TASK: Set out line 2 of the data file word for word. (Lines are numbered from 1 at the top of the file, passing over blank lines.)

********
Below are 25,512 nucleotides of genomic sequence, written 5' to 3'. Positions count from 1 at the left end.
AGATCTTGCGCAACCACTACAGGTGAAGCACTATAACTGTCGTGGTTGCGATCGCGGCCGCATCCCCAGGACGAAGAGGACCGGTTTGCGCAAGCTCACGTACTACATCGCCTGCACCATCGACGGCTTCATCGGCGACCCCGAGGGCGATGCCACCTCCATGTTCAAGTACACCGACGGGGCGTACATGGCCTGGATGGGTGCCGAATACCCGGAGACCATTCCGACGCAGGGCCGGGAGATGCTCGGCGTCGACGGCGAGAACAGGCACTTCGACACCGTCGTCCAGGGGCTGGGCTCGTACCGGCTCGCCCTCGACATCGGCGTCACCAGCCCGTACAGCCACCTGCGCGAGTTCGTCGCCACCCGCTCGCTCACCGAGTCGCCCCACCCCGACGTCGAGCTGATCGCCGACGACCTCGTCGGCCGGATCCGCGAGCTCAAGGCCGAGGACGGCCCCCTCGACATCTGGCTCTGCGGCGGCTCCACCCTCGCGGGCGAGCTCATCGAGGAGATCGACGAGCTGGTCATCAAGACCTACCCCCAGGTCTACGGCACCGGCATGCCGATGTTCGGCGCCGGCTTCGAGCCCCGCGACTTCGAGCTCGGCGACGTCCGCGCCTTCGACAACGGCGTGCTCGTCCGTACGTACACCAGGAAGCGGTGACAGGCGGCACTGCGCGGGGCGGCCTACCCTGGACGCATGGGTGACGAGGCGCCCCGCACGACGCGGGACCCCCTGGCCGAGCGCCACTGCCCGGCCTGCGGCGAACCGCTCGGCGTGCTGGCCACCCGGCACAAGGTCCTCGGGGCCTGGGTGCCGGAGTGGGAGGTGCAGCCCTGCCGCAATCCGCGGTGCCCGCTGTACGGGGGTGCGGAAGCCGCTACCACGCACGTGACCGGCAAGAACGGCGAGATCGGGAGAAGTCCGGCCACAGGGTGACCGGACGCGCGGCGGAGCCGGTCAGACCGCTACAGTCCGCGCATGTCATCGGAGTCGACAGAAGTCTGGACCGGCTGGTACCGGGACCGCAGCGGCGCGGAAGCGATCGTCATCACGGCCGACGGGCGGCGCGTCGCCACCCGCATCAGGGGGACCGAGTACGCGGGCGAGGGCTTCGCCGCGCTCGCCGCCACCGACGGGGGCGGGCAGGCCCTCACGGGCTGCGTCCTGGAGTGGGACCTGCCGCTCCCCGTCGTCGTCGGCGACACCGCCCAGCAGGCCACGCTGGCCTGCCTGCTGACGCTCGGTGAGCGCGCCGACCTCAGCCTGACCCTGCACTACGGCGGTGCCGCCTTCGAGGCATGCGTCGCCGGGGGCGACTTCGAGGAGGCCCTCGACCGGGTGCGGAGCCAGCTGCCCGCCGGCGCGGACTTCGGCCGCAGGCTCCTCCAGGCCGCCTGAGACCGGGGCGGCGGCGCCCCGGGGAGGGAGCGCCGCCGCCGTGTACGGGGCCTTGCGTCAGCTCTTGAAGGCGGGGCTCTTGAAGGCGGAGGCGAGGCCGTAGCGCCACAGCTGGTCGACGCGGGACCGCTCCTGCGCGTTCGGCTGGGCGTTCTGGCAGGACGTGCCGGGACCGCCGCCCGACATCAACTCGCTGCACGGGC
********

AGATCTTGCGCAACCACTACAGGTGAAGCACTATAACTGTCGTGGTTGCGATCGCGGCCGCATCCCCAGGACGAAGAGGACCGGTTTGCGCAAGCTCACGTACTACATCGCCTGCACCATCGACGGCTTCATCGGCGACCCCGAGGGCGATGCCACCTCCATGTTCAAGTACACCGACGGGGCGTACATGGCCTGGATGGGTGCCGAATACCCGGAGACCATTCCGACGCAGGGCCGGGAGATGCTCGGCGTCGACGGCGAGAACAGGCACTTCGACACCGTCGTCCAGGGGCTGGGCTCGTACCGGCTCGCCCTCGACATCGGCGTCACCAGCCCGTACAGCCACCTGCGCGAGTTCGTCGCCACCCGCTCGCTCACCGAGTCGCCCCACCCCGACGTCGAGCTGATCGCCGACGACCTCGTCGGCCGGATCCGCGAGCTCAAGGCCGAGGACGGCCCCCTCGACATCTGGCTCTGCGGCGGCTCCACCCTCGCGGGCGAGCTCATCGAGGAGATCGACGAGCTGGTCATCAAGACCTACCCCCAGGTCTACGGCACCGGCATGCCGATGTTCGGCGCCGGCTTCGAGCCCCGCGACTTCGAGCTCGGCGACGTCCGCGCCTTCGACAACGGCGTGCTCGTCCGTACGTACACCAGGAAGCGGTGACAGGCGGCACTGCGCGGGGCGGCCTACCCTGGACGCATGGGTGACGAGGCGCCCCGCACGACGCGGGACCCCCTGGCCGAGCGCCACTGCCCGGCCTGCGGCGAACCGCTCGGCGTGCTGGCCACCCGGCACAAGGTCCTCGGGGCCTGGGTGCCGGAGTGGGAGGTGCAGCCCTGCCGCAATCCGCGGTGCCCGCTGTACGGGGGTGCGGAAGCCGCTACCACGCACGTGACCGGCAAGAACGGCGAGATCGGGAGAAGTCCGGCCACAGGGTGACCGGACGCGCGGCGGAGCCGGTCAGACCGCTACAGTCCGCGCATGTCATCGGAGTCGACAGAAGTCTGGACCGGCTGGTACCGGGACCGCAGCGGCGCGGAAGCGATCGTCATCACGGCCGACGGGCGGCGCGTCGCCACCCGCATCAGGGGGACCGAGTACGCGGGCGAGGGCTTCGCCGCGCTCGCCGCCACCGACGGGGGCGGGCAGGCCCTCACGGGCTGCGTCCTGGAGTGGGACCTGCCGCTCCCCGTCGTCGTCGGCGACACCGCCCAGCAGGCCACGCTGGCCTGCCTGCTGACGCTCGGTGAGCGCGCCGACCTCAGCCTGACCCTGCACTACGGCGGTGCCGCCTTCGAGGCATGCGTCGCCGGGGGCGACTTCGAGGAGGCCCTCGACCGGGTGCGGAGCCAGCTGCCCGCCGGCGCGGACTTCGGCCGCAGGCTCCTCCAGGCCGCCTGAGACCGGGGCGGCGGCGCCCCGGGGAGGGAGCGCCGCCGCCGTGTACGGGGCCTTGCGTCAGCTCTTGAAGGCGGGGCTCTTGAAGGCGGAGGCGAGGCCGTAGCGCCACAGCTGGTCGACGCGGGACCGCTCCTGCGCGTTCGGCTGGGCGTTCTGGCAGGACGTGCCGGGACCGCCGCCCGACATCAACTCGCTGCACGGGC